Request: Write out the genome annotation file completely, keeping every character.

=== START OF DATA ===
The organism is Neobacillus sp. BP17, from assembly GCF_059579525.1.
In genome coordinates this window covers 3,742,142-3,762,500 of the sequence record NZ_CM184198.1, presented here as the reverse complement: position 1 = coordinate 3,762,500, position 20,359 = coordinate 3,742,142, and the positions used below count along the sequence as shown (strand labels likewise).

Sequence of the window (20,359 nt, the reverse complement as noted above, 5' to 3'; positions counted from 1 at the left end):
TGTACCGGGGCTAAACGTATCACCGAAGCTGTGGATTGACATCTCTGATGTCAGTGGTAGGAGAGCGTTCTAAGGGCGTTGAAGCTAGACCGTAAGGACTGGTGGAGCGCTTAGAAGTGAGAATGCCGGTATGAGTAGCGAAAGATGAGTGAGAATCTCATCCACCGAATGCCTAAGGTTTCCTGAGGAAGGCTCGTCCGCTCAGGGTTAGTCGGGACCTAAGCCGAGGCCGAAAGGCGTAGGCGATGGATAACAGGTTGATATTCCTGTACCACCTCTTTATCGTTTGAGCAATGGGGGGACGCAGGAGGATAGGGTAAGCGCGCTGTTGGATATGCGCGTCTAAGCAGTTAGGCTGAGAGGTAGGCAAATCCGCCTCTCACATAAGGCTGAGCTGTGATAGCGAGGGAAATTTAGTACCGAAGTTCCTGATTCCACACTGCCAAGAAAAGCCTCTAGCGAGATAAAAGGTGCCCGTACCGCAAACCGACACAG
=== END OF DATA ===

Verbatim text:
The organism is Neobacillus sp. BP17, from assembly GCF_059579525.1.
In genome coordinates this window covers 3,742,142-3,762,500 of the sequence record NZ_CM184198.1, presented here as the reverse complement: position 1 = coordinate 3,762,500, position 20,359 = coordinate 3,742,142, and the positions used below count along the sequence as shown (strand labels likewise).

Sequence of the window (20,359 nt, the reverse complement as noted above, 5' to 3'; positions counted from 1 at the left end):
TGTACCGGGGCTAAACGTATCACCGAAGCTGTGGATTGACATCTCTGATGTCAGTGGTAGGAGAGCGTTCTAAGGGCGTTGAAGCTAGACCGTAAGGACTGGTGGAGCGCTTAGAAGTGAGAATGCCGGTATGAGTAGCGAAAGATGAGTGAGAATCTCATCCACCGAATGCCTAAGGTTTCCTGAGGAAGGCTCGTCCGCTCAGGGTTAGTCGGGACCTAAGCCGAGGCCGAAAGGCGTAGGCGATGGATAACAGGTTGATATTCCTGTACCACCTCTTTATCGTTTGAGCAATGGGGGGACGCAGGAGGATAGGGTAAGCGCGCTGTTGGATATGCGCGTCTAAGCAGTTAGGCTGAGAGGTAGGCAAATCCGCCTCTCACATAAGGCTGAGCTGTGATAGCGAGGGAAATTTAGTACCGAAGTTCCTGATTCCACACTGCCAAGAAAAGCCTCTAGCGAGATAAAAGGTGCCCGTACCGCAAACCGACACAG